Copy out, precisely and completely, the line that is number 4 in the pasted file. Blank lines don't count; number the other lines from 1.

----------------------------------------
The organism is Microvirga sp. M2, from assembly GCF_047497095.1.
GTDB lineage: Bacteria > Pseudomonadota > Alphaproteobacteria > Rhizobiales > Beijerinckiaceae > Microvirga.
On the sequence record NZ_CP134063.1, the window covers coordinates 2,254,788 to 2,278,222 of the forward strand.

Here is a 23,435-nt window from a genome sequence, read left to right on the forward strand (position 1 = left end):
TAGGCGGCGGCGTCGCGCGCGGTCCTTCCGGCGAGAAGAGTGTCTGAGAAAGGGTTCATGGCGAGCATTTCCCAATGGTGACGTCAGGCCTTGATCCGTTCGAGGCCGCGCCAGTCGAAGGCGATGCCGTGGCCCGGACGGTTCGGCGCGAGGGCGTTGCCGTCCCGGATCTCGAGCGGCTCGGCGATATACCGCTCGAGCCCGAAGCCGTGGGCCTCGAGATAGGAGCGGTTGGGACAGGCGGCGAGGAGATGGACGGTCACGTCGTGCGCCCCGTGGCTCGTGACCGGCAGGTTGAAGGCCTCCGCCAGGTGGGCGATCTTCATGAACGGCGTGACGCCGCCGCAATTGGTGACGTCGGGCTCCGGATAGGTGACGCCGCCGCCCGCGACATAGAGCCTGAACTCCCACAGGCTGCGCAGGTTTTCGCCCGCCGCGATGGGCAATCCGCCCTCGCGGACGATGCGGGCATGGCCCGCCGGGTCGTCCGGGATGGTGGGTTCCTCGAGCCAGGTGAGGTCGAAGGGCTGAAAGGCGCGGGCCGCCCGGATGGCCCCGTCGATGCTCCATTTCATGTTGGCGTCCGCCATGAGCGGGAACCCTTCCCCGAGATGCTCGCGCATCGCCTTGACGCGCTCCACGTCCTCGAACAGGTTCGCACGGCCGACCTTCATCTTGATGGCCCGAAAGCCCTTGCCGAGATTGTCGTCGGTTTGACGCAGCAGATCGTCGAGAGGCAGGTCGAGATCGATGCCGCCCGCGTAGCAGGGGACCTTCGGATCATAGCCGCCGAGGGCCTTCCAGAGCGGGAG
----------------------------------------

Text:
Here is a 23,435-nt window from a genome sequence, read left to right on the forward strand (position 1 = left end):